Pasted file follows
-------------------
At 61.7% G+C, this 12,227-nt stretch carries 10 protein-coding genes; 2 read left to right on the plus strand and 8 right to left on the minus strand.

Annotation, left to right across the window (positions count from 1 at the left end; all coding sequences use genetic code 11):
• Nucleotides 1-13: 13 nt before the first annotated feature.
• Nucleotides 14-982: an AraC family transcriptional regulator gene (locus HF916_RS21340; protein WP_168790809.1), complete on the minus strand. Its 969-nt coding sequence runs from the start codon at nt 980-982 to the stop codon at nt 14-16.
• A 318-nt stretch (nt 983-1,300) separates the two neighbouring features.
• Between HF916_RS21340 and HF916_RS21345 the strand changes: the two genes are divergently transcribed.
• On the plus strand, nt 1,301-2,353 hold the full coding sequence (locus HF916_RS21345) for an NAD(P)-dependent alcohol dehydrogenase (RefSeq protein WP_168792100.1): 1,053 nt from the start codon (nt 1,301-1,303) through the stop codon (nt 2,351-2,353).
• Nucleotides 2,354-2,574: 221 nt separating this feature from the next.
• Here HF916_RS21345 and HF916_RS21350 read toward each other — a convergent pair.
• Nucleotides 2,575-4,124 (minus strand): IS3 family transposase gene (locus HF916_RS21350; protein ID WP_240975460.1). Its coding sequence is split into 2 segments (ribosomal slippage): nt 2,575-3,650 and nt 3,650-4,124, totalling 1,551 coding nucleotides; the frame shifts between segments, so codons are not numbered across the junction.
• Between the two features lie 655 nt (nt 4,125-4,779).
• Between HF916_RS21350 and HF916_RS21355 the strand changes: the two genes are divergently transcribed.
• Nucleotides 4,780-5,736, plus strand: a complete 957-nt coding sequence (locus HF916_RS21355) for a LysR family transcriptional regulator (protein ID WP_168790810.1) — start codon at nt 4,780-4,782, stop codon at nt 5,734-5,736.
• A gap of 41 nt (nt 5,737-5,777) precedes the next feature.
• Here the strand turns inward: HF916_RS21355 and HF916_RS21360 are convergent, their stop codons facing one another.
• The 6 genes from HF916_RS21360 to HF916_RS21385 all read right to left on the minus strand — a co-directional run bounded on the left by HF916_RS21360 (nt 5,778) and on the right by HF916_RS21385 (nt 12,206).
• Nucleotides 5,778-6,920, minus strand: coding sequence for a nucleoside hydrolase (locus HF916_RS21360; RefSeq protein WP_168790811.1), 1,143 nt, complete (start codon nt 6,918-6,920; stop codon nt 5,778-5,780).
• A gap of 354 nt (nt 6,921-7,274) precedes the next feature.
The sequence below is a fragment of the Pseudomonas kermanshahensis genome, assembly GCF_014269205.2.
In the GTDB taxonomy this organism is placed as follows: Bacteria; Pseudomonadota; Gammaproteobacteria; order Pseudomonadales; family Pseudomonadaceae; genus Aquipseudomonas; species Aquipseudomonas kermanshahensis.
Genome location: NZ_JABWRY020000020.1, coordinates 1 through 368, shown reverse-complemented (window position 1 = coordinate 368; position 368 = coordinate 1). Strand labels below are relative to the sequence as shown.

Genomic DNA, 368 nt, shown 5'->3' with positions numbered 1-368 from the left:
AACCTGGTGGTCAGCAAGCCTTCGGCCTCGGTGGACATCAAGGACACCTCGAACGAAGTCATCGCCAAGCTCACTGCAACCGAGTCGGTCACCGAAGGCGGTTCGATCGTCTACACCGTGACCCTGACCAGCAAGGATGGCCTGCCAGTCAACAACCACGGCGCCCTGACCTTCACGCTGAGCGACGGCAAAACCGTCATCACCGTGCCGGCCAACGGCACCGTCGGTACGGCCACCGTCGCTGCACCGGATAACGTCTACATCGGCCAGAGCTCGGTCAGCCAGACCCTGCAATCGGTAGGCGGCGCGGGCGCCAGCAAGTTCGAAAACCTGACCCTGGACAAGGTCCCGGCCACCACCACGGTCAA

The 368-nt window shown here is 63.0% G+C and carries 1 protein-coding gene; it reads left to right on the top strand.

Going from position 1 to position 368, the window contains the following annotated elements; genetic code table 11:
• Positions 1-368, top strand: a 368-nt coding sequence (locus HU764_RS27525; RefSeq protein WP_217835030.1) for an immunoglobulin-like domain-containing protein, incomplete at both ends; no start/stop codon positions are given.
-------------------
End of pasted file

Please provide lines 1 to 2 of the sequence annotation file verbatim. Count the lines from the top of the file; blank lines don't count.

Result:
At 61.7% G+C, this 12,227-nt stretch carries 10 protein-coding genes; 2 read left to right on the plus strand and 8 right to left on the minus strand.

Annotation, left to right across the window (positions count from 1 at the left end; all coding sequences use genetic code 11):